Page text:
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California Wine Shows Traces of Fukushima Fallout

by Meilan Solly Smithsonian.com from 2018

The aftershocks of the 2011 Fukushima Daiichi nuclear disaster are still being felt to this day: Although the Japanese government has lifted eviction orders for the more than 100,000 individuals evacuated during the power plant’s meltdown, many are reluctant to return home, citing concerns over radiation, ongoing dismantling of the nuclear power plant and radioactive wild boars that roam the region’s abandoned streets. Across the Pacific Ocean, Fukushima’s fallout is also apparent, albeit in a wholly surprising source—northern California wines, from rosé to cabernet sauvignon.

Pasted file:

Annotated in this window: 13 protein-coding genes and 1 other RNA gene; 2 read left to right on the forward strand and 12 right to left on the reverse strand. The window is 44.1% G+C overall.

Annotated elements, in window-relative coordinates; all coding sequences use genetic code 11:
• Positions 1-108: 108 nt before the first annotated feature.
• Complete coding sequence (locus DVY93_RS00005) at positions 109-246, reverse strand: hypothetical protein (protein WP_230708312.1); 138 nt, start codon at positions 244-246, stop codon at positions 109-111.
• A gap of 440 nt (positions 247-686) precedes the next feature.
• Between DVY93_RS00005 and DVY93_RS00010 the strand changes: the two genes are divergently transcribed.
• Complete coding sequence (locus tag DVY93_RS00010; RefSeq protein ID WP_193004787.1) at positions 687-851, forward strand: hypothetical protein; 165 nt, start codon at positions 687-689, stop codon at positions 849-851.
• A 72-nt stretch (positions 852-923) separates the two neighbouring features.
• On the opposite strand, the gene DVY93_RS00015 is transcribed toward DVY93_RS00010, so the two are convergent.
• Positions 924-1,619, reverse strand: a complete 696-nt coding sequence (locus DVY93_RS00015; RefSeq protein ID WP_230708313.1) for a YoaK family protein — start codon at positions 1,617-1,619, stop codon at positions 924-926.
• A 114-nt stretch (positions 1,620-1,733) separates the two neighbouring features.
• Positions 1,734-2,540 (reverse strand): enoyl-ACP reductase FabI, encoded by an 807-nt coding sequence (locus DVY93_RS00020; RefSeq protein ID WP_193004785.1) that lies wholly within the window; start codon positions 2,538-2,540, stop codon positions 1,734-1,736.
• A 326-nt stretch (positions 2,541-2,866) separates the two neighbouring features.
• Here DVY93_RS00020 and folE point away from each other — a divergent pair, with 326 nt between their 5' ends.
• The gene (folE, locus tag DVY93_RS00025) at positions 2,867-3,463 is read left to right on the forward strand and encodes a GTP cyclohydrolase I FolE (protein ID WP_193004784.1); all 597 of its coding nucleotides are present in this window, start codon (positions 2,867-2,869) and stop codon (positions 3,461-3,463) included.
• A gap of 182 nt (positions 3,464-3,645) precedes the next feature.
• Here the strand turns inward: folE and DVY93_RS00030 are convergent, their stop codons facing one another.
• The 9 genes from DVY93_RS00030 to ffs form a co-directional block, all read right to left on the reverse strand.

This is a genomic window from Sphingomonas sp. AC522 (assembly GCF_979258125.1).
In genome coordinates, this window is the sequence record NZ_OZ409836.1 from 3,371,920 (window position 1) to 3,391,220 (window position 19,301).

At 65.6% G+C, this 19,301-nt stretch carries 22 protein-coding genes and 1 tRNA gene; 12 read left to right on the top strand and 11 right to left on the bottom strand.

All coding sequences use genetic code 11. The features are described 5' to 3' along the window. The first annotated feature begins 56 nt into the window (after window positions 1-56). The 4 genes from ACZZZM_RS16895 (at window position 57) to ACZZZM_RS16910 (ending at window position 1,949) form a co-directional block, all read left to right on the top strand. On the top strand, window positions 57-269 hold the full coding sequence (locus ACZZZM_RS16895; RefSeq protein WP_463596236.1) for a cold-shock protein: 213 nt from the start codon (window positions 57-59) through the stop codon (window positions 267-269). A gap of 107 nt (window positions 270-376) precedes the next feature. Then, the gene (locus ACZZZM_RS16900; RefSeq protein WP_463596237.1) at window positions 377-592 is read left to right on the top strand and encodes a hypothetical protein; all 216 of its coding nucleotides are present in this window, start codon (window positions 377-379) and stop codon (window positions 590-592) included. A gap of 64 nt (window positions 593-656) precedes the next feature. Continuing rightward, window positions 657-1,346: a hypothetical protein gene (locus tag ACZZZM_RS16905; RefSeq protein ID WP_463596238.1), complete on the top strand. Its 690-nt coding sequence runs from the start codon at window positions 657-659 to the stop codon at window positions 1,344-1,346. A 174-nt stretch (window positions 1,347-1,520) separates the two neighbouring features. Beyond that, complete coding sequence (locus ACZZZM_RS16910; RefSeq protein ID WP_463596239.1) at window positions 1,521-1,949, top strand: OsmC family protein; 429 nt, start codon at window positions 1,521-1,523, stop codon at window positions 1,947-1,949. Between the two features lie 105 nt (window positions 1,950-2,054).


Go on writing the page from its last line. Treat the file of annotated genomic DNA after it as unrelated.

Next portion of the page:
Last January, researchers at France’s National Center for Scientific Research, or CNRS, chanced upon a series of California wines dating between 2009 and 2012. Inspired by similar tests conducted in the aftermath of the 1986 Chernobyl disaster, the French team decided to analyze the California wines for traces of radioactive particles, specifically cesium-137, a man-made isotope.

Their findings, newly published in the pre-print online journal Arxiv, suggest that currents and atmospheric patterns carried radioactive particles across the Pacific, where they settled on grapevines growing in California’s wine regions. The team writes that bottles produced following the nuclear meltdown contain increased levels of cesium-137, with the cabernet revealing double the amount of pre-Fukushima radiation.

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